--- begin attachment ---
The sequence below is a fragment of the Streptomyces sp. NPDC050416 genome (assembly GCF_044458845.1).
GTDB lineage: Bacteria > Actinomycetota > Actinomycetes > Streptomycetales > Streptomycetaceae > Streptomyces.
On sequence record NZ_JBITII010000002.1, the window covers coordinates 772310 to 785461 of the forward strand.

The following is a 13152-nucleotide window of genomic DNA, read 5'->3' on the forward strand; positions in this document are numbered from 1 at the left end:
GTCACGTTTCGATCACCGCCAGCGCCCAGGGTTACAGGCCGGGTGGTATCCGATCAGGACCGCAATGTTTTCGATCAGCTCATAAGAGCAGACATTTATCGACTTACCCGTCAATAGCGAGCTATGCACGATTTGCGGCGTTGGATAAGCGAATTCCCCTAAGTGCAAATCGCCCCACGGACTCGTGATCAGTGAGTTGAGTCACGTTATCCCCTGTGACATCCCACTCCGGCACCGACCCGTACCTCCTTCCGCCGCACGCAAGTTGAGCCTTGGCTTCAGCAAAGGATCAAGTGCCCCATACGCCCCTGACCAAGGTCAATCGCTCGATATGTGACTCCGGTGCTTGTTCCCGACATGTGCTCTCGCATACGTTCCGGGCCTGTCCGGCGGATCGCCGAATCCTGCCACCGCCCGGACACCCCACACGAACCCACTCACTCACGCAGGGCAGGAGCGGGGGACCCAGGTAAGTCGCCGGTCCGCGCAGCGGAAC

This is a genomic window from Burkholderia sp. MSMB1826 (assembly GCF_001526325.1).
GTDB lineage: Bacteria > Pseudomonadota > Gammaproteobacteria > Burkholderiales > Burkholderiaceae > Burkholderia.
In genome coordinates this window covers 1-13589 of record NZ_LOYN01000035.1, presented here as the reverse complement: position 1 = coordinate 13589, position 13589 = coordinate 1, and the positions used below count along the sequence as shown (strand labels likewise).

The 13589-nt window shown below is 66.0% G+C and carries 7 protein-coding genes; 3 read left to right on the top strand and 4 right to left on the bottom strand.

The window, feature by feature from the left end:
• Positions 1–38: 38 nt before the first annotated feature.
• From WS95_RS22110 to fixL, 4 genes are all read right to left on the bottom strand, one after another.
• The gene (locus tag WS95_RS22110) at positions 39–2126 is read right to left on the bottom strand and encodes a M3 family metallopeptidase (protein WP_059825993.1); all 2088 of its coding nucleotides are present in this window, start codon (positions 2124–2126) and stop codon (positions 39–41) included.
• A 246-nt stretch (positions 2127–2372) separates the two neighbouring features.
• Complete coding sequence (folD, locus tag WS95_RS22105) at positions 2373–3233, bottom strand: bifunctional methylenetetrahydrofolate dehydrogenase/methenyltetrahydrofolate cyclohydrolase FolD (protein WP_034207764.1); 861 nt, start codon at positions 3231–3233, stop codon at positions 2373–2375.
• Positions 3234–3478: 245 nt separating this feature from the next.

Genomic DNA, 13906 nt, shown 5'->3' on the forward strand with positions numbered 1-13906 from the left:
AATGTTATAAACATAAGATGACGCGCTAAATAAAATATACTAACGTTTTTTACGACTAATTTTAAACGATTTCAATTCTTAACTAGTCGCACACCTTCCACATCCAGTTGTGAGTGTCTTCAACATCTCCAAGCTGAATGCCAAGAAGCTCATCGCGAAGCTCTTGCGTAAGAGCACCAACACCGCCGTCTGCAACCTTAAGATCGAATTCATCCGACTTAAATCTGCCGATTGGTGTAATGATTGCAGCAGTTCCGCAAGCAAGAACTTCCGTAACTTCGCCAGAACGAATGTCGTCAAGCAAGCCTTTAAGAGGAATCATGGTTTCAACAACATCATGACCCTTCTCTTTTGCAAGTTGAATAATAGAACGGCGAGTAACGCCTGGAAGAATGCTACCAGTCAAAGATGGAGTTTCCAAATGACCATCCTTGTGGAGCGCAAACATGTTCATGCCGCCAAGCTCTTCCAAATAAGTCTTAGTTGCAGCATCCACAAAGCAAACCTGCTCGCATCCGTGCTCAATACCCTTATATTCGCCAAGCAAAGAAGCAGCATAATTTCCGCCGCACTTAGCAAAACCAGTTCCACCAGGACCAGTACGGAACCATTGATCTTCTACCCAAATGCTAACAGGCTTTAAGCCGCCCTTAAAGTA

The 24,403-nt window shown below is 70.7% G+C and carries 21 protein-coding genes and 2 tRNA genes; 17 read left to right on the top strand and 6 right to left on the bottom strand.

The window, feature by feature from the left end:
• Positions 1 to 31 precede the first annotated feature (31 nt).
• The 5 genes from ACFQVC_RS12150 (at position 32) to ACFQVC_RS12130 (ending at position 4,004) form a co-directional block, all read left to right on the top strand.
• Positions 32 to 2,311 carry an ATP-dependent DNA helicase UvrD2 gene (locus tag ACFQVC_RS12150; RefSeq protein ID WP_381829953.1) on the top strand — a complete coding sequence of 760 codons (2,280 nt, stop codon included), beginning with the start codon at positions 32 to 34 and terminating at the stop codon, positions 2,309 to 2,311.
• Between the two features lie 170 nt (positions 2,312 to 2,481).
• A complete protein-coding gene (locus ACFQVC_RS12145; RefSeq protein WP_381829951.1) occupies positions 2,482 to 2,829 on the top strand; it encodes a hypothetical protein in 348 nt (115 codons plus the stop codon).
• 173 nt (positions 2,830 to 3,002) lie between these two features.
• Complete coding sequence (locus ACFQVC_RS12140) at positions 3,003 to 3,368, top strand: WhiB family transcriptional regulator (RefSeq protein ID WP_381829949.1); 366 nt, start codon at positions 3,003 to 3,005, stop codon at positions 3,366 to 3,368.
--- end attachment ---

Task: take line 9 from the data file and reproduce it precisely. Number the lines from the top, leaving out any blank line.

The 13589-nt window shown below is 66.0% G+C and carries 7 protein-coding genes; 3 read left to right on the top strand and 4 right to left on the bottom strand.